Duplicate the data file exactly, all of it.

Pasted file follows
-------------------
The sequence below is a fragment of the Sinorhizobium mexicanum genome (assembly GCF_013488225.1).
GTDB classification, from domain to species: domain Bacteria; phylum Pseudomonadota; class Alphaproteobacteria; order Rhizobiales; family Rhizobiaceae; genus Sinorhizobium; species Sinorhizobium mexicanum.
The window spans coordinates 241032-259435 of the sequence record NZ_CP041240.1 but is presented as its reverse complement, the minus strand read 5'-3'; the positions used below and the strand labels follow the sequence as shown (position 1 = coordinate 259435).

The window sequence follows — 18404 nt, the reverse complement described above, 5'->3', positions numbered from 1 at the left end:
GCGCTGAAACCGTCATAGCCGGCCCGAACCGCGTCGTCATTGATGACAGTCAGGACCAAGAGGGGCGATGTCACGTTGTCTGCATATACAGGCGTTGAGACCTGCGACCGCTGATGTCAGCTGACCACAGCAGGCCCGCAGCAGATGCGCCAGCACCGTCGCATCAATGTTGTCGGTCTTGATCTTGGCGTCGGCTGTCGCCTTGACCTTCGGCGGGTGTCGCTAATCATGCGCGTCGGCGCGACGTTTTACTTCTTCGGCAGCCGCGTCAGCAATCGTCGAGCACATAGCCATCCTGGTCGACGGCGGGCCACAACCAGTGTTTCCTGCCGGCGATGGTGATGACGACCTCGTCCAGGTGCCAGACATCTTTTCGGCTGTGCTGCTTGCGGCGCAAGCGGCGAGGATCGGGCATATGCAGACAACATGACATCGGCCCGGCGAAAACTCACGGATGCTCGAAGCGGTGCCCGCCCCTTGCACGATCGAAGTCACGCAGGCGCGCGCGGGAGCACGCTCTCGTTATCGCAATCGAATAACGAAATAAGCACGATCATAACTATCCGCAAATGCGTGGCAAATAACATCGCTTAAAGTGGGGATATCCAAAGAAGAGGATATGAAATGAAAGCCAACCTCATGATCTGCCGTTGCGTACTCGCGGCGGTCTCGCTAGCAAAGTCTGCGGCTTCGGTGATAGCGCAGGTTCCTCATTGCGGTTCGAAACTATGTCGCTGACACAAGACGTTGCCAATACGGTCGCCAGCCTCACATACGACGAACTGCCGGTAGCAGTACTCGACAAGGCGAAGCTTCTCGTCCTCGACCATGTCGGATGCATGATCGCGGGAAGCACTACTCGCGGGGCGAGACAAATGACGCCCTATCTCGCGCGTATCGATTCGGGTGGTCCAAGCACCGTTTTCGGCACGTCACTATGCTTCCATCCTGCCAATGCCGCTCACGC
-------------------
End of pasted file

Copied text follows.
The sequence below is a fragment of the Sinorhizobium mexicanum genome (assembly GCF_013488225.1).
GTDB classification, from domain to species: domain Bacteria; phylum Pseudomonadota; class Alphaproteobacteria; order Rhizobiales; family Rhizobiaceae; genus Sinorhizobium; species Sinorhizobium mexicanum.
The window spans coordinates 241032-259435 of the sequence record NZ_CP041240.1 but is presented as its reverse complement, the minus strand read 5'-3'; the positions used below and the strand labels follow the sequence as shown (position 1 = coordinate 259435).

The window sequence follows — 18404 nt, the reverse complement described above, 5'->3', positions numbered from 1 at the left end:
GCGCTGAAACCGTCATAGCCGGCCCGAACCGCGTCGTCATTGATGACAGTCAGGACCAAGAGGGGCGATGTCACGTTGTCTGCATATACAGGCGTTGAGACCTGCGACCGCTGATGTCAGCTGACCACAGCAGGCCCGCAGCAGATGCGCCAGCACCGTCGCATCAATGTTGTCGGTCTTGATCTTGGCGTCGGCTGTCGCCTTGACCTTCGGCGGGTGTCGCTAATCATGCGCGTCGGCGCGACGTTTTACTTCTTCGGCAGCCGCGTCAGCAATCGTCGAGCACATAGCCATCCTGGTCGACGGCGGGCCACAACCAGTGTTTCCTGCCGGCGATGGTGATGACGACCTCGTCCAGGTGCCAGACATCTTTTCGGCTGTGCTGCTTGCGGCGCAAGCGGCGAGGATCGGGCATATGCAGACAACATGACATCGGCCCGGCGAAAACTCACGGATGCTCGAAGCGGTGCCCGCCCCTTGCACGATCGAAGTCACGCAGGCGCGCGCGGGAGCACGCTCTCGTTATCGCAATCGAATAACGAAATAAGCACGATCATAACTATCCGCAAATGCGTGGCAAATAACATCGCTTAAAGTGGGGATATCCAAAGAAGAGGATATGAAATGAAAGCCAACCTCATGATCTGCCGTTGCGTACTCGCGGCGGTCTCGCTAGCAAAGTCTGCGGCTTCGGTGATAGCGCAGGTTCCTCATTGCGGTTCGAAACTATGTCGCTGACACAAGACGTTGCCAATACGGTCGCCAGCCTCACATACGACGAACTGCCGGTAGCAGTACTCGACAAGGCGAAGCTTCTCGTCCTCGACCATGTCGGATGCATGATCGCGGGAAGCACTACTCGCGGGGCGAGACAAATGACGCCCTATCTCGCGCGTATCGATTCGGGTGGTCCAAGCACCGTTTTCGGCACGTCACTATGCTTCCATCCTGCCAATGCCGCTCACGC